Nationals vs. Phillies: POSTPONED: I don’t begrudge the fact that, in large part, the ATH comments have been turned into a Phillies fan forum this year. You guys are passionate and committed and your team is doing well so it’s totally understandable. I must say, though, I am curious to see how you guys use a rainout as the basis to dominate the comments as usual.

Rays vs. Yankees: POSTPONED: See, if Yankee Stadium had a dome like they have down in St. Petersburg, this game would have been played. Why can’t anyone learn from the Rays’ example?

Twins v. Indians: POSTPONED: All three games that were postponed involved sure-thing playoff teams or potential playoff teams. I’m getting excited though, because we’re very close to the time of year when they cancel games and don’t bother to reschedule them in the event they involve a couple of dead-enders.

Casey Kelly signs with the LG Twins in Korea

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We wrote a lot about Casey Kelly on this site circa 2010-12.

It was understandable. Kelly was a big-time draftee for the Red Sox and famously split time as a shortstop and a pitcher in the minors, with some people even wondering if he could do it full time. The Sox put the kibosh on that pretty quickly, as he became the top overall prospect in the Boston organization as a pitcher. He then made news when he was sent to San Diego — along with Anthony Rizzo — in the famous Adrian Gonzalez trade in December 2010.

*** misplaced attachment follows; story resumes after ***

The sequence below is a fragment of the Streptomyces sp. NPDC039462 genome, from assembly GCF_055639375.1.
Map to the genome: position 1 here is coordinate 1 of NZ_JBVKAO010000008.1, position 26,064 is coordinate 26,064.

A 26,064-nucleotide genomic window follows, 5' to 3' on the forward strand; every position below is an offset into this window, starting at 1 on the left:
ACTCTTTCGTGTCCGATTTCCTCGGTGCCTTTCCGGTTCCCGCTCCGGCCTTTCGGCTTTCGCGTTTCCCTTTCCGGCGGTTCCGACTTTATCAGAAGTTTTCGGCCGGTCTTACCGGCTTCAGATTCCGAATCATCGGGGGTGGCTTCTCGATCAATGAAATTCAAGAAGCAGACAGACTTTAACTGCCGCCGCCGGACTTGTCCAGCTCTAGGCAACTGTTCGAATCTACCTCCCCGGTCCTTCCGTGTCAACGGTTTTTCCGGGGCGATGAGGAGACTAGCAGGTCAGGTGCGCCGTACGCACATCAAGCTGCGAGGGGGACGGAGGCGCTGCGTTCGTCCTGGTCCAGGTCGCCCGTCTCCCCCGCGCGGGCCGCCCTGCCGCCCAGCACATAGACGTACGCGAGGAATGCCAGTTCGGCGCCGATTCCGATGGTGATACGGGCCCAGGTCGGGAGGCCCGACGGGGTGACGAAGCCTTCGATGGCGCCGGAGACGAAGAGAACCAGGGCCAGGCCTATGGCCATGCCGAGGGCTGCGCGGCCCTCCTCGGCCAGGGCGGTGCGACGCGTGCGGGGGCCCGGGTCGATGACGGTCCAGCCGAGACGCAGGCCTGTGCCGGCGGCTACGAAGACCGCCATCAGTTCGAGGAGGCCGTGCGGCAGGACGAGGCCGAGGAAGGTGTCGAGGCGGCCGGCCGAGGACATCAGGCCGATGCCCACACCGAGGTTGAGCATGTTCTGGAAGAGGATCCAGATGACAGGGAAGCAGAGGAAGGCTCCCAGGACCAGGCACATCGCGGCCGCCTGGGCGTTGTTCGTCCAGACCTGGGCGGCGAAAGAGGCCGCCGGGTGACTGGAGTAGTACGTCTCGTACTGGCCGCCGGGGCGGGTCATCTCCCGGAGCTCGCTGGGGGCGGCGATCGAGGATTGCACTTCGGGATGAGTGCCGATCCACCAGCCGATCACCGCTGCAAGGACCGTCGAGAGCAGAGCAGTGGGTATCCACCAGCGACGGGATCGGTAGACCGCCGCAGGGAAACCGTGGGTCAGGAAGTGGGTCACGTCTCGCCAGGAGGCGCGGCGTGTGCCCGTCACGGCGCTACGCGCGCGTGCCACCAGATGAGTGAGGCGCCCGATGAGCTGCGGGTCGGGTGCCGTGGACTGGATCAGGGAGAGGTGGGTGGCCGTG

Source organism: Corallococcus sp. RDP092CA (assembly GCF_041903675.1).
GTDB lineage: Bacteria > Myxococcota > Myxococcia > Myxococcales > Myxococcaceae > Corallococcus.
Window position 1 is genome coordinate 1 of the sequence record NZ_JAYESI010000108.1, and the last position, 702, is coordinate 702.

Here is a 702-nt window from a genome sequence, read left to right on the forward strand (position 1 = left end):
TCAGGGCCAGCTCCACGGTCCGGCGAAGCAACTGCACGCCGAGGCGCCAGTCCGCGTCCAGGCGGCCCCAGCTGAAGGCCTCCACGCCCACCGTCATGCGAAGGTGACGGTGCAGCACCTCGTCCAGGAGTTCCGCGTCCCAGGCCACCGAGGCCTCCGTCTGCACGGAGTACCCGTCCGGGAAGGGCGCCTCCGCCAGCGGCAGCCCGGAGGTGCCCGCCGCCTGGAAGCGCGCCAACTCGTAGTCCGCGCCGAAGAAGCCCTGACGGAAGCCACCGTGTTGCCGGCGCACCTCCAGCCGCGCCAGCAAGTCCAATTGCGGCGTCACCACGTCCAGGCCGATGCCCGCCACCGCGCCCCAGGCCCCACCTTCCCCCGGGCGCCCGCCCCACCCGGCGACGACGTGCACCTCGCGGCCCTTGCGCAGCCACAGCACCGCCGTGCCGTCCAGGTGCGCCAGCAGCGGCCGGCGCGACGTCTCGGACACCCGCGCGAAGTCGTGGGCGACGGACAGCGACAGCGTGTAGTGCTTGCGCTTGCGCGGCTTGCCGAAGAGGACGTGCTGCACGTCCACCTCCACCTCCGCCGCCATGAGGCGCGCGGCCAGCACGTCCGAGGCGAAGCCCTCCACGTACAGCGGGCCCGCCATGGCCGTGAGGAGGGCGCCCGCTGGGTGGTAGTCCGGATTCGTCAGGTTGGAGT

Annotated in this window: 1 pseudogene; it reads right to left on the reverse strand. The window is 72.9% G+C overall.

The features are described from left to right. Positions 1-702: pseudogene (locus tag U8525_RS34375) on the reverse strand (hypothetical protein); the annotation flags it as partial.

He made his big league debut for the Padres in late August of 2012, holding a pretty darn good Atlanta Braves team scoreless for six innings, striking out four.  He would pitch in five more games in the season’s final month to not very good results but missed all of 2013 and most of 2014 thanks to Tommy John surgery.

He wouldn’t make it back to the bigs until 2015 — pitching only three games after being converted to a reliever — before the Padres cut him loose, trading him to the Braves for Christian Bethancourt who, like a younger Kelly, the Padres thought could be a two-way player, catching and relieving. That didn’t work for him either, but I digress.

Kelly made a career-high ten appearances for a bad Braves team in 2016, was let go following the season and was out of the majors again in 2017 after the Cubs released him a couple of months after he failed to make the team out of spring training. He resurfaced with the Giants this past season for seven appearances. The Giants cut him loose last month.

Now Kelly’s journey takes him across the ocean. He announced on Instagram last night that he’s signed with the LG Twins in the Korean Baseball Organization. He seems pretty happy and eager about it in his little video there. I don’t blame him, as he’ll make $1 million for them, as opposed to staying here and almost certainly winding up in a Triple-A rotation making $60K or whatever it is veteran minor leaguers make.

This was probably way too many words to devote to a journeyman heading to play in Korea, but we so often forget top prospects once they fail to meet expectations. We also tend to forget all of the Tommy John casualties, focusing instead on the Tommy John successes. As such, I wanted to think a bit about Casey Kelly. I hope things work out well for him in the KBO and a baseball player who once seemed so promising can, after a delay, find success of his own.